you can get away from your business for
only ten days or two weeks at a time.
The trip there and back can be made in
little more than a week. And such a
week! For enjoyment, novelty and
interest it will eclipse anything in your
The air is delicious cool as cool can
be. The scenery is magnificent, and the'
150-mile stage ride past geysers, boiling
springs, lakes, and canons is enjoyable
in the highest degree.
Write to J. Francis, General Passen-
ger Agent, Burlington Route, Omaha,
Neb., for folder giving full information
about the Park. It contains a large map
of the Park, as well as a description of
the principal points of interest.
Excursion rates daily ask the ticket.
agent about them
Constipation, impaired digestion and
1 a torpid liver, are the most common ail
ments that are responsible for that tired,
listless, fagged-out feeling that makes
the summer a dreaded period to so many
people. HERBINE will cure constipa
tion, it improves the digestion and
arouses tbe liver to normal activitj.
Price 50 cents. A. Heintz and Pollock k
IN HEAL CLI1ATE
The first white man to set foot on
Utah soil, Father Silvestre Velez de
Escalante, who reached the GREAT
SALT LAKE on the 23rd day of Sept,
1776, wrote in his diary: "Here the
climate is so delicious, the air so balmy,
that it is a pleasure to breathe by day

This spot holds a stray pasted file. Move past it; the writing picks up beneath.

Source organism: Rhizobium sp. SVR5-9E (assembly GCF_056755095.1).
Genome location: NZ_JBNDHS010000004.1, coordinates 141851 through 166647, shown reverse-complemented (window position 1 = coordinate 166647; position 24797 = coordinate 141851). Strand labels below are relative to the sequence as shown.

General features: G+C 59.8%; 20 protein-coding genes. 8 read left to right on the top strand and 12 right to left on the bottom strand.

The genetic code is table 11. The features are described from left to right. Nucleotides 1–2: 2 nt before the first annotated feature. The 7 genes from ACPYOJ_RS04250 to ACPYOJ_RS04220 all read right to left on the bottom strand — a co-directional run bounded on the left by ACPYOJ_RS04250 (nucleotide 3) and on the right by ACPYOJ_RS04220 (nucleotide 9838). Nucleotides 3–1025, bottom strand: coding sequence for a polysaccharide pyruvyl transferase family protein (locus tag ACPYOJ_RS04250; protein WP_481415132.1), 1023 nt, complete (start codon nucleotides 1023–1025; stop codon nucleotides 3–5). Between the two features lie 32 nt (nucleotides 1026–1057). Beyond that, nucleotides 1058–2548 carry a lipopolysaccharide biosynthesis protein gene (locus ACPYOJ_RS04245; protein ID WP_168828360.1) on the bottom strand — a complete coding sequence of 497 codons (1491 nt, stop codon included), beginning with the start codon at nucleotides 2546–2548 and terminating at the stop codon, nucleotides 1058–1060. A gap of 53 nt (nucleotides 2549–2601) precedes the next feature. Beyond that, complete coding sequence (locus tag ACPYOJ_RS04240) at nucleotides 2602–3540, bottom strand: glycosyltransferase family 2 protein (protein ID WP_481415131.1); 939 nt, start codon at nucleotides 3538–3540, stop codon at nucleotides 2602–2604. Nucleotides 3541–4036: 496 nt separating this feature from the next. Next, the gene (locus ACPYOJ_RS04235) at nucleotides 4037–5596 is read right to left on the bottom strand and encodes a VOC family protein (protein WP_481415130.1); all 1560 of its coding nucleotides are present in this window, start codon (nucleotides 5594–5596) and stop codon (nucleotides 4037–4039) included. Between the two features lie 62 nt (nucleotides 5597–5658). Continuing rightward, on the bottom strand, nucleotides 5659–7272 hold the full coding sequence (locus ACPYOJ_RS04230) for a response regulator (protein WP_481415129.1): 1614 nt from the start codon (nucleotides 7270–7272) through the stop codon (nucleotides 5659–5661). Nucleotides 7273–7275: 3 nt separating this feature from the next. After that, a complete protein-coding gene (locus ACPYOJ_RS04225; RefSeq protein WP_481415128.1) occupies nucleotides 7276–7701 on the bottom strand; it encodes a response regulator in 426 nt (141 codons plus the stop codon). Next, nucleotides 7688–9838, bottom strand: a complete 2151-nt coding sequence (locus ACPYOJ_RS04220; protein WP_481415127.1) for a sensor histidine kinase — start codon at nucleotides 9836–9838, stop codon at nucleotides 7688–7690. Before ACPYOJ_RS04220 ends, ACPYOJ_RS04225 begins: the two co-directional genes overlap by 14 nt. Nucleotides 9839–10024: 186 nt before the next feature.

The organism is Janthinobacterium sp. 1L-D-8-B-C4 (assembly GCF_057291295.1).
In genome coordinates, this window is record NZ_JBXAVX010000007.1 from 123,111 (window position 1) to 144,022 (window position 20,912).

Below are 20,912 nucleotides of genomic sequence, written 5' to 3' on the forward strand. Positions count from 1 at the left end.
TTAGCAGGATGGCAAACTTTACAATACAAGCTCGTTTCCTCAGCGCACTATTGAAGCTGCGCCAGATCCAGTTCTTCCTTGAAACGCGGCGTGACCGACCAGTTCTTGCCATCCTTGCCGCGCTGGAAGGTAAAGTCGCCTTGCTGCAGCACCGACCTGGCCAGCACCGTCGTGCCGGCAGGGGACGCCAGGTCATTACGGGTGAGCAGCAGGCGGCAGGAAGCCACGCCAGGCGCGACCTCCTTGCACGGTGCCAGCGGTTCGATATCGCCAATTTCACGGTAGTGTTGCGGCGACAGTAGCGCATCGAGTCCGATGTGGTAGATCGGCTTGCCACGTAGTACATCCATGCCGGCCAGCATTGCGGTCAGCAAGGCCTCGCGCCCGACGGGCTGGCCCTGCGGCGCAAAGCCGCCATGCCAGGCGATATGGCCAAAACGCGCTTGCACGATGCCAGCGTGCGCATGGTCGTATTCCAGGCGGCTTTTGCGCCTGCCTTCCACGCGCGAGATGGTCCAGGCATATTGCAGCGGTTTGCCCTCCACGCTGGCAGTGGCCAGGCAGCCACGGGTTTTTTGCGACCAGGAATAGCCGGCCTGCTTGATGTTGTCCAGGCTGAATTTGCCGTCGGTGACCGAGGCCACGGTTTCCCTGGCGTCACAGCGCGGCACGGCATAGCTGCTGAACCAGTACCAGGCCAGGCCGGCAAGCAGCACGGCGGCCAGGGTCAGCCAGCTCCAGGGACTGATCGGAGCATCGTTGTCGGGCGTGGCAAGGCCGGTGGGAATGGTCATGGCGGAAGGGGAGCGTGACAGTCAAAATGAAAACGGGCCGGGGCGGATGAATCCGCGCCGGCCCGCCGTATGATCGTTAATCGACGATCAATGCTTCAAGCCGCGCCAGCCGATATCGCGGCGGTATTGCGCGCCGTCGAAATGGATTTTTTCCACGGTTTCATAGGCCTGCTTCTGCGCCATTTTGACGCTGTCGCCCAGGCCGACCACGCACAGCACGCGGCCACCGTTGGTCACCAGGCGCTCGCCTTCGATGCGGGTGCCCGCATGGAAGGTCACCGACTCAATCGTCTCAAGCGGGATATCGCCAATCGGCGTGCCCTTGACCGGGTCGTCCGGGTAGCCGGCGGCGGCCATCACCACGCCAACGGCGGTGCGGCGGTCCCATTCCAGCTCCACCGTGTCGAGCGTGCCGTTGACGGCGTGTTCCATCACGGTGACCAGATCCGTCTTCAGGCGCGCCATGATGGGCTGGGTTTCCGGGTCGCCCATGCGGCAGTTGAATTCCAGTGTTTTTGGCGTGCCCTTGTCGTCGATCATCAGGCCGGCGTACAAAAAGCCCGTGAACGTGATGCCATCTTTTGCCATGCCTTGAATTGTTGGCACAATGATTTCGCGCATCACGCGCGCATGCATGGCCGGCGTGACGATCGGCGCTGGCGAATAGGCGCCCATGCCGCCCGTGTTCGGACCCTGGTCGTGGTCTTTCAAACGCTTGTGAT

and by night" The climate of Utah is
one of the richest endowments of nature.
On the shores of the Great Salt Lake
especially and for fifty miles therefrom
in every direction tbe climate of cli
mates is found. To enable persons to
participate in these scenic and climatic
attractions and to reach the famous
HEALTH, tATHINO AND PLEASURE
RESORTS of Utah, the UNION PACI
FIC has made a rate to OtiDEN and
SALT LAKE CITY of one fare for tbe
round trip, plus $2.00, from Missouri
River, to be in effect June 18th to 30th
inclusive, July 10th to Aug. 31st inclu
sive. Return limit Oct 31, and $30.00
for the rouha trip on July 1 to 9 inclu
sive, Sept 1 to 10 inclusive.
Proportionately low rates from inter
For rull information, call on or address
9t W. H. Benham, Agent.
Plump cheeks, flushed with tbe soft
glow of health, and. a pure complexion
make all women beautiful. HERBINE
impane ajnwgia ana viuuuy to toe sys-
iiaai, sum vmn iwraaeoi neaitn to tbe
I cheeks. Price 50 cents.
A. Heintz and